Midwest News has also contacted the HSE for clarification in relation to this issue, and we're currently awaiting a response.

  • A meeting organised by Clare Island Fishermen’s Group held earlier this month, heard a number of concerns that the group have in relation to the proposed laying of a fibre optic cable in Clew Bay, connecting the US with Europe.

    Aqua Comms have applied for a foreshore licence for the cable.

    It is proposed to lay the cable in a free floating unanchored way, on a 25-30km, stretch of seabed north of Clare Island and west of Achill.

    The Clare Island Fishermen’s Group say it is proposed to hold responsible any vessel which snags this cable, which they say effectively creates a serious hazard at sea.

    The group is also concerned about where the cable is due to make landfall – close to the harbour at Old Head. They say it would cause serious issues and danger for the passenger ferries at that location.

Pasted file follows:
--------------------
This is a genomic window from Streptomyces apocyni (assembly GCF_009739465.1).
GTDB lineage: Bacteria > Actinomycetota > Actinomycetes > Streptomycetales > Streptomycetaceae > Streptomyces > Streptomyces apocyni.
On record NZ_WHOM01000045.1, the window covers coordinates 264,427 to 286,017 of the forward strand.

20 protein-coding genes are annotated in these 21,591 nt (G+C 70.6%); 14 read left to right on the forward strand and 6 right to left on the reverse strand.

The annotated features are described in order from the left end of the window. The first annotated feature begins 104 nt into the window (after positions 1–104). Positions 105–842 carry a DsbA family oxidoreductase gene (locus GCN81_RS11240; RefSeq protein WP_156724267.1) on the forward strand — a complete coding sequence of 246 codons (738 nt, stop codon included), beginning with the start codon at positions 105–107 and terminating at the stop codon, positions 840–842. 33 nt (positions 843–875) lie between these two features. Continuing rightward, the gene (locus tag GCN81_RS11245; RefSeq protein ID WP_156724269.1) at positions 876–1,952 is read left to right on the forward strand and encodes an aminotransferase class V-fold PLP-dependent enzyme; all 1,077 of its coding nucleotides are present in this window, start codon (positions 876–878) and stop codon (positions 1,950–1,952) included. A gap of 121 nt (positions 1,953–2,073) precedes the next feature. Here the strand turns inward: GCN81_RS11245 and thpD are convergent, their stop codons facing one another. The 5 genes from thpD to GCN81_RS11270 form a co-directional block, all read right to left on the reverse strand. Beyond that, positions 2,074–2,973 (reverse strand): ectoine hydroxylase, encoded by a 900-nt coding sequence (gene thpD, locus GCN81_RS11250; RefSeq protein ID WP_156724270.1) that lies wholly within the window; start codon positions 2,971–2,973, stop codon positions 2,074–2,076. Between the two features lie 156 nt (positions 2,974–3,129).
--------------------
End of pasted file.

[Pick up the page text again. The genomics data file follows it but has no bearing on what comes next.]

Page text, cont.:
They are also concerned about the impact on the future development of Old Head as a possible deep sea port.

    The group is holding another meeting this Saturday at 12 noon on Clare Island and all are welcome to attend.

    In a statement to Midwest News Aqua Comms say:

    There are over one million miles of subsea cable laid across the world. They are a simple and safe technology that facilitate our phone, TV and internet communications.

    There are currently 20 cables landing in Ireland and they do not represent either an obstruction or a hazard.  

    The concerns raised by Mr O’Malley are all perfectly understandable, but we are confident that we can address each and every one.

    • The narrow 4-centimetre wide cable will be buried two meters below the seabed. 


    • It has a reinforced protective steel coating, weighs 4 kg per metre and cannot float.


    • For a small portion of rocky outcrop the cable will be fixed firmly to the seabed, by virtue of its weight and the tension applied.